Contact Us!

/MORNING AFTER: Vegan Noodles and Sake with Veda Rays

I internally scream about 20 times coming off the Q train, badgered left and right about handbags, handbags, handbags. Truthfully, last time I was in Chinatown I was below the legal drinking age. But Veda Rays vocalist James Stark made a very emphatic pitch for Bodhi Kosher Vegetarian Restaurant. So I’m here. I don’t want any handbags, but I’ll deal to dine with Veda Rays, and I’m down for any sake brunch that’s steeped in a sense of Eastern Mysticism.

If I’m not mistaken (I’m not) I have met drummer Jason Gates at Aviv. We’ve had bonafide conversations, his visage lives on one of my records, and he has a fun, eccentric energy that could power the Christmas lights on my street. As for Veda Rays as a whole, well, they’re the real deal, with a cerulean-soaked sound that could’ve been adjacent to the Batcave but has also been long cultivated in the Brooklyn scene. And their live performances pair it with captivating visuals; flickering television snow or twitchy orange monkeys set an ominous mood throughout.

Yup, these are the professionals, guys.

Hm. I feel good. In the past I usually show up with some sort melodramatic ennui. But I had my cards read Tuesday and things might be turning around.

Or they won’t, but let’s just get through brunch first.

The Scene: So yeah, this place. Recommended by a friend of synth player Maria Joanna Bohemia, the band have become obsessed with its kosher Thai offerings. Like they did a whole incidental vegan food tour of LA and this place is still top tier. And since they were long overdue for a visit and have been talking it up to bass player Renzo Vous (who still hadn’t been), it felt like the right move. They also love the Chinatown location, the appeal of old school New York; in his email James mentioned that their friend Ben Hozie of Bodega Bay said Veda Rays seemed “hatched out of the aughts NYC scene” (James only superficially agrees).

Sold. Although guitarist Gonzalo Tomé isn’t here today, Renzo and I are going to try out this food, and Jason arrives just as we’re about to get our sake. Let’s do this.

2:05 pm We’re talking about mutual friends (you already know where this is going, right?) and James says, “There was an old Veda Rays video where I killed Tarra.”

I respond as expected. “That’s the best!”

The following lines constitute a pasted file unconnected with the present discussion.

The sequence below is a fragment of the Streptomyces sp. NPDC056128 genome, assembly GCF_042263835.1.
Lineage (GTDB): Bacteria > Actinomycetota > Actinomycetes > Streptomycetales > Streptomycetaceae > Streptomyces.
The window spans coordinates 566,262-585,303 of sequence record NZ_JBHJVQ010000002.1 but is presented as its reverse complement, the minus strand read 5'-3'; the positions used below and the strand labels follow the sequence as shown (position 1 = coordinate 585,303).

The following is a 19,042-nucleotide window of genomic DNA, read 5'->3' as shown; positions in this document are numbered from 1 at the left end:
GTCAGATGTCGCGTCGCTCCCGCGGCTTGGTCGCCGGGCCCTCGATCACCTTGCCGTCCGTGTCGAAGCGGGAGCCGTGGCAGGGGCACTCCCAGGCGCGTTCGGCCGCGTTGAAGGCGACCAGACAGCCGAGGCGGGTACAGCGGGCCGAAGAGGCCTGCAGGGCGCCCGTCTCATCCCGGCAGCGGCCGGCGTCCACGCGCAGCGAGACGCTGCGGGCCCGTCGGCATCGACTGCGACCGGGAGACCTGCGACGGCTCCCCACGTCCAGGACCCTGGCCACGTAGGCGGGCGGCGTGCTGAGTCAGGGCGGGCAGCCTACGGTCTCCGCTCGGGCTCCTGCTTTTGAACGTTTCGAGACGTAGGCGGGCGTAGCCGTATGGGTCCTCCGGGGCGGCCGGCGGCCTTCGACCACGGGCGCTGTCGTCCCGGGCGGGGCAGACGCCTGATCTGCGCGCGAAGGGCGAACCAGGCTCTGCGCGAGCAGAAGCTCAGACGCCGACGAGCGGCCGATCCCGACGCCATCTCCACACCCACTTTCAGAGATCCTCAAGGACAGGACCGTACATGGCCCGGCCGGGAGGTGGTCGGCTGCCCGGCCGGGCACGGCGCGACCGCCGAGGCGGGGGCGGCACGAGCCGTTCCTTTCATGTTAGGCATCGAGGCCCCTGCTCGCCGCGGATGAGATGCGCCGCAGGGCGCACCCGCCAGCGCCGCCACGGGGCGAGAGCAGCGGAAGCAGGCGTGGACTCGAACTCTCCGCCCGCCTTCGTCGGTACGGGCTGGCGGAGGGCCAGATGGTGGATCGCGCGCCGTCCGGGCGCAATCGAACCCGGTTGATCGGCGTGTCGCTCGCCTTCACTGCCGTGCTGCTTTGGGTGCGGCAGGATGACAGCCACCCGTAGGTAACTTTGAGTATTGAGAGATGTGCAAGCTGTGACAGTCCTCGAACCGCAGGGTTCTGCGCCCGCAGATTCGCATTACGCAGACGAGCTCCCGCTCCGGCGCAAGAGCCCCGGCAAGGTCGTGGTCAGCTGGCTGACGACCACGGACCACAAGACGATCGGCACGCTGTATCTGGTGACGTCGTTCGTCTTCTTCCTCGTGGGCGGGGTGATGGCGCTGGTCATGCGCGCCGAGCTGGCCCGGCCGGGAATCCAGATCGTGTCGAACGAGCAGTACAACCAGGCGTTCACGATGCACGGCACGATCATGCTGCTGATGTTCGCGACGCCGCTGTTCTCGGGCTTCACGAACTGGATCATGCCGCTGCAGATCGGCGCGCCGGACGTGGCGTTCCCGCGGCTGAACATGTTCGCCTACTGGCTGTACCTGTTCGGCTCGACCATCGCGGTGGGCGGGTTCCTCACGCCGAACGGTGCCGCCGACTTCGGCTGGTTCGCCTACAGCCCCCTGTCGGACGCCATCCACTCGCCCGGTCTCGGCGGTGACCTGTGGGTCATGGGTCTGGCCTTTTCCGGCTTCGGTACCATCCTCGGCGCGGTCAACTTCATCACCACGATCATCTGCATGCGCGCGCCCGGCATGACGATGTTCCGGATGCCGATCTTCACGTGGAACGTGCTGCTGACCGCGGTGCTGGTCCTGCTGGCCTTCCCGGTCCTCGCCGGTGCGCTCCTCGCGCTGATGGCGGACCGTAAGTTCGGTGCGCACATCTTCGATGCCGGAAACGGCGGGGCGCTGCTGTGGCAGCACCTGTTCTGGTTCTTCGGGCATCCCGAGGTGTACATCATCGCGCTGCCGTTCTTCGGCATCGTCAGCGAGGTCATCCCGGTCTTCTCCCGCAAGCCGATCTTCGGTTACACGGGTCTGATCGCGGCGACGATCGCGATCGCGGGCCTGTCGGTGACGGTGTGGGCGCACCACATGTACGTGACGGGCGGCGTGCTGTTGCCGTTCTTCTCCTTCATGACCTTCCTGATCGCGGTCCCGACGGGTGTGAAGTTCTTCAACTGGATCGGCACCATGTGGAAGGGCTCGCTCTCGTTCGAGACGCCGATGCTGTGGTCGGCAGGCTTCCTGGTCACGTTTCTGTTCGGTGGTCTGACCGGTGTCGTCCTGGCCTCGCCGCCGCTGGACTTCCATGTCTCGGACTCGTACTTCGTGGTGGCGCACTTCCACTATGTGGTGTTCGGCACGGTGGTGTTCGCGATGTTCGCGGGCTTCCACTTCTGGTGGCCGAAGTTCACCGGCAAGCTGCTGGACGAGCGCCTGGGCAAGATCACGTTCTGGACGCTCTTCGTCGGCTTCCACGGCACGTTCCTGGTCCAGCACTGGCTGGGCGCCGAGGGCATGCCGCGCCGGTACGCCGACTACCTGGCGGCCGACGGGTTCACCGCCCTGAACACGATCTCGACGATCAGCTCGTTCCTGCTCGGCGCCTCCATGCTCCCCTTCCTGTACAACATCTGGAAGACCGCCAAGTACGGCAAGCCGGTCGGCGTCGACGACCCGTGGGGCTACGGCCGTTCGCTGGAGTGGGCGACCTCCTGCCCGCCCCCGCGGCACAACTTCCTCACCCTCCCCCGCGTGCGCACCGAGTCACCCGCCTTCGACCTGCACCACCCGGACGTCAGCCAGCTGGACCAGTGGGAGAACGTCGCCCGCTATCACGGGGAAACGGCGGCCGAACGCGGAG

“Well, we pulled it down because it was…not being well received because of the violence-toward-women factor.”

Huh. “I get that, I get it being mis-perceived like that.”

“And when we made it it wasn’t such a Thing, but then there was a bit of rumbling, and as a couple of years went by we took it down,” James says. “But the premise had nothing to do with that – it could’ve easily been a man. It just happened to be a woman in the chair.”

So what was the premise, then? The band was riffing on maniacal, cultish figures to illustrate their song “Wait for Teeth to Show.”

“So the letter shein means tooth, right?” James starts. “There’s a tarot card that corresponds with that which is this fire card. The video would show flashes of the card, and the idea of a tooth in this context is like…in simplest terms it’s like, ‘The big fish eats the little ones,’ and you can’t understand the nature of reality in black and white, really. Things that seem horrible could actually be releasing energy so it can reform.”

“There’s a bigger purpose,” I fill in.

Basically yes. “But it wasn’t [about] malevolence towards women,” James concludes.

Anyway, Tarra’s very much alive and well – they saw her earlier this week reading tarot cards at Muchmore’s.

“She just gave me a reading recently and it was pretty positive,” I mention. At the end of Brooklyn Year One, I pulled the Ten of Swords from the deck, a mermaid stabbed several times over.

“So that’s you with the swords in your back. That’s the worst one!” Tarra said cheerfully.

2:17 We’re talking about Anthony Michael Hall because of reasons and Maria mentions Siouxsie and the Banshees is in a bad ’80s Anthony Michael Hall movie. Like, look at this, guys.

“We were talking to our Lyft driver in LA who seemed to know Siouxsie and Budgie, and apparently she was quite the marketer,” James says. “She would put her insignia on like, everything.”

Jason perks up at this. “What are you talking about? What are you saying about Budgie?”

“The driver had a really weird resume – he lived with Angie Bowie for a few years. But his biggest stint as a bass player was like…” James turns to Maria. “Do you remember?”

She does not. “It was like, Anita Baker, Rick Springfield…” she lists, though the memory seems fuzzy.

“WAS HE HANGING OUT WITH BUDGIE A LOT???!!!” Jason interjects again, to which it needs to be clarified that you know, that was just a name in passing.

“He just thought we were just like these rock and roll people and that we were in love – we weren’t offering him any information,” James explains, and I can’t argue with Lyft guy’s evaluation because the pair are wearing sunglasses and machete earrings, respectively. “And he was saying we’re like Siouxsie and Budgie.”